Sticking to my commitment of less “Welding Gone Wrong” news, here are some bits about new welding supplies, welding overseas, and more.
The lead story is just the type to lift up your spirits this holiday: Iraqis learn welding through one of our own, Army Reserve Sgt. Pedro Reyes.
Iraq is still a shooting war, but it's also a welding war, according to the latest e-mail from Clevelander and Army Reserve Sgt. Pedro Reyes, who has been serving there with the 90th Sustainment Brigade since last August.
If you've got 15 minutes to read West Loh's pitch, you're in for quite an interesting story. This sounds a lot like some get rich quick deal, but he's definitely got plenty of images to show and much to explain about his mission to sell a 7 foot Optimus Prime made from actual car parts.
Schools/Programs and Students:
The return of welding
South Fork High School is again coordinating with College of the Redwoods in offering evening classes at the high school campus during spring semester.
Midnight classes, once a quirky scheduling option available at only a few institutions, are gaining currency at a growing number of community colleges as student demand for specific courses increases and. . .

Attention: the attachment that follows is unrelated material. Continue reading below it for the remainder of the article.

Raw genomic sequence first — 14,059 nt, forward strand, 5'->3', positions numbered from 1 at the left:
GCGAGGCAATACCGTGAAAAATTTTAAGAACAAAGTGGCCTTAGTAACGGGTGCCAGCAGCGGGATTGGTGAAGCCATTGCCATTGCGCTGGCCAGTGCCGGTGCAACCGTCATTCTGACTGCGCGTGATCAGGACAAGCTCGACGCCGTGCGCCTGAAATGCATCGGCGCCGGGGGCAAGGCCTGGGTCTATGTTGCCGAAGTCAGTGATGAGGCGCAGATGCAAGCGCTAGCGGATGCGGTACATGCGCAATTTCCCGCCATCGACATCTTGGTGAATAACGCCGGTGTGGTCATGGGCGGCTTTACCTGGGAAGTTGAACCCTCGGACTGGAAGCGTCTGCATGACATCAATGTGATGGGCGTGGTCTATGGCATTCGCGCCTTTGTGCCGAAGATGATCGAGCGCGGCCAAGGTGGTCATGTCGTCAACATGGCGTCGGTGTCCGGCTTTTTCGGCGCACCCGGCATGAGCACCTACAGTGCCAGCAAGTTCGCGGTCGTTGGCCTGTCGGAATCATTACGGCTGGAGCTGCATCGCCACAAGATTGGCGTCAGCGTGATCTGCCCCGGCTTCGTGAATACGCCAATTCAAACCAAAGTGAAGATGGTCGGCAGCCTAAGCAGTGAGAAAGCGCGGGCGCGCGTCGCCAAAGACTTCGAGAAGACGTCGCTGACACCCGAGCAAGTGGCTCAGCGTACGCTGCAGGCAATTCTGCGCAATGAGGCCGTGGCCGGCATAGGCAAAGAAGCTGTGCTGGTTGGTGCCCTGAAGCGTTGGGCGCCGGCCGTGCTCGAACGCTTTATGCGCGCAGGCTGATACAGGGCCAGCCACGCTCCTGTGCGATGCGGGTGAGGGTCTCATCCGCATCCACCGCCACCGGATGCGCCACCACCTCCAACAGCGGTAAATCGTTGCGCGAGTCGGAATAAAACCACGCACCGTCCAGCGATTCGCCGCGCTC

Jobs (The Good and Bad):
The United States has become a nation of "non-tinkerers," a new survey shows, and it has harmed the way we live and work.
In a poll of 1,000 U.S. adults, nearly six in 10 said they had never made or built a toy.
This is good news, in that the prospects for finding more work welding/building for others are increased.
This is also bad news, in that the less people perform these “jobs” the more we’d have to rely on outside sources.
Supplies & Tools:
Lincoln Electric has introduced the Viking auto-darkening welding helmet as a light-weight, high-quality item for light industrial, agriculture and hobbiest use. The new Viking weighs 18.2 ounces and offers. . .
Welding On Another Turf: Overseas News
Kobe Steel, Ltd. announces that it plans to establish a company in Shanghai, China, to market its welding products and welding robot systems in that country. The new company, to be called. . .